So the question is, could this work in other cities?

It seems like it all comes down to education and of course having people that care about the planet. Without those two things, reducing recycling contamination will continue to be an unreachable goal.

Keep up the good work Grand Rapids! You are showing the country and the world that coming together as a community to accomplish an important goal that helps benefit people and the planet is achievable.

Tomorrow, the story of stuff.

Protecting the Ozone

Day 259 – The ozone layer is a thin part of the Earth’s atmosphere that absorbs almost all of the sun’s harmful ultraviolet light.

“Ozone is only a trace gas in the atmosphere—only about 3 molecules for every 10 million molecules of air. But it does a very important job. Like a sponge, the ozone layer absorbs bits of radiation hitting Earth from the sun. Even though we need some of the sun’s radiation to live, too much of it can damage living things. The ozone layer acts as a shield for life on Earth.” – National Geographic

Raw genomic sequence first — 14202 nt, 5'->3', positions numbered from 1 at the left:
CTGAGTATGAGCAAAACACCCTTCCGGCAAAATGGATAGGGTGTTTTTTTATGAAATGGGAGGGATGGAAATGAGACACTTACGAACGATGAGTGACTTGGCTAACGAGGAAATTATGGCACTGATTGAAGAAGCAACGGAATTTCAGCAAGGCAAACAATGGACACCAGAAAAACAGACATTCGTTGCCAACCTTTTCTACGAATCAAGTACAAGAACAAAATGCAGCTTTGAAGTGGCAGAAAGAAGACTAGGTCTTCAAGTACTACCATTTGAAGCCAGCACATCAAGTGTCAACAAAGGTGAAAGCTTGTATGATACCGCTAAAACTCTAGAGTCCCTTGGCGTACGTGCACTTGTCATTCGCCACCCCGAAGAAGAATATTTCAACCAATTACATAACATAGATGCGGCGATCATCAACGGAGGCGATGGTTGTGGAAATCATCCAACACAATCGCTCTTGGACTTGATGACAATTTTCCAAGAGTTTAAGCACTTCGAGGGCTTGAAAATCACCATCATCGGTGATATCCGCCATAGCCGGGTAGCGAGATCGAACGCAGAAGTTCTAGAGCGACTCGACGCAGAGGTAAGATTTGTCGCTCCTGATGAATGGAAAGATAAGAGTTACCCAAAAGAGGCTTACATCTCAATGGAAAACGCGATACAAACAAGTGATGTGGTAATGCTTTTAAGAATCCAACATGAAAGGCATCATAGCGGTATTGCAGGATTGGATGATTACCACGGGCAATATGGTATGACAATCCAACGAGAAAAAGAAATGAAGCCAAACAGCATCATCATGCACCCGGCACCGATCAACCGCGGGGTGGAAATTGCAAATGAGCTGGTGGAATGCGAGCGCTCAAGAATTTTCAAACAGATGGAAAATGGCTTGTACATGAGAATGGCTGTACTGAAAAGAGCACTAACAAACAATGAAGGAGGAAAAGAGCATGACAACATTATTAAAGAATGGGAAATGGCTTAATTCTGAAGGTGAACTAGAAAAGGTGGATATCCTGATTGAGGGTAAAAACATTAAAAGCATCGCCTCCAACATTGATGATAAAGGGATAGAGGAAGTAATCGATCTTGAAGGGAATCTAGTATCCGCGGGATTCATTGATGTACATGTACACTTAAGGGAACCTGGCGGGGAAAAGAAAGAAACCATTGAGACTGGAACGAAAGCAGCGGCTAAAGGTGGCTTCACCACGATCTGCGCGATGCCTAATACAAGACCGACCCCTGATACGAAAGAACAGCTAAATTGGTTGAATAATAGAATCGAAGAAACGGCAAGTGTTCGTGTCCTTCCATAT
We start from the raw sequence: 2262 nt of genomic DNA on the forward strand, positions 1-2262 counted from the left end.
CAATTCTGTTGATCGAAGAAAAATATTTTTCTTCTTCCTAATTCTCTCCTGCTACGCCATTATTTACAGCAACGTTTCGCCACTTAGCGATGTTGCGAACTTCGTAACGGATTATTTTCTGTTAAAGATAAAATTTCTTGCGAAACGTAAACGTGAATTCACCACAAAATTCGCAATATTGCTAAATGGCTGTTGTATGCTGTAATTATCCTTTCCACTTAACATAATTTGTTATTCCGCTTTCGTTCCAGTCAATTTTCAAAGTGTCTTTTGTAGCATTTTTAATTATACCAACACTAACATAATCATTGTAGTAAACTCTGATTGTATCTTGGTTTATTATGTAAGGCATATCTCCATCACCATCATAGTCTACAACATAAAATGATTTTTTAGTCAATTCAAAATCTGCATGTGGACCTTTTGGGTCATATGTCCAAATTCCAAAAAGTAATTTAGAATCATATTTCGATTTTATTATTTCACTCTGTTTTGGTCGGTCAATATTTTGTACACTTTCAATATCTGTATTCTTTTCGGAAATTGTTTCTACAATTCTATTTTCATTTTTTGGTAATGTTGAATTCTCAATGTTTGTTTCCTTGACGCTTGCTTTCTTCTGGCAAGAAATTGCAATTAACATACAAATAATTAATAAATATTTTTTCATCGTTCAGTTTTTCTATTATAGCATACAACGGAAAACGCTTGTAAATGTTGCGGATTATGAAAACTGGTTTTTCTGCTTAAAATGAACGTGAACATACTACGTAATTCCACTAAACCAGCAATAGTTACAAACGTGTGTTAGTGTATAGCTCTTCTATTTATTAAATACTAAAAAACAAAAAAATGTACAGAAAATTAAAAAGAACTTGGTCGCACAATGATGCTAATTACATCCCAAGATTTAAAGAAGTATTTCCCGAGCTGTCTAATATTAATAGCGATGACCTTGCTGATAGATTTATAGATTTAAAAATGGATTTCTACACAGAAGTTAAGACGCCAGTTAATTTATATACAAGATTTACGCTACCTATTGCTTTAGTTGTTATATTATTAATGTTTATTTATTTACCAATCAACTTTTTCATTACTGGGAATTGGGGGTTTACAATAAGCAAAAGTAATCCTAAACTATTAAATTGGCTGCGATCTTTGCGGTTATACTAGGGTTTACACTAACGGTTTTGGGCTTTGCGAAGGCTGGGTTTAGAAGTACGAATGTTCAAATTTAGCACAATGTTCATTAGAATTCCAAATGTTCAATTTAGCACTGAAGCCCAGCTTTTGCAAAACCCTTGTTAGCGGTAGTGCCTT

Starting in the early 1970’s, however, scientists found evidence that human activities were disrupting the ozone balance. Human production of chlorine-containing chemicals such as chlorofluorocarbons (CFCs) has added an additional factor that destroys ozone. This depletion of the ozone layer, in turn, was affecting life on Earth — the destruction of plants and ecosystems, increase in skin cancer, etc. The scientists’ discovery highlighted the importance of the ozone layer and the dire need to preserve it.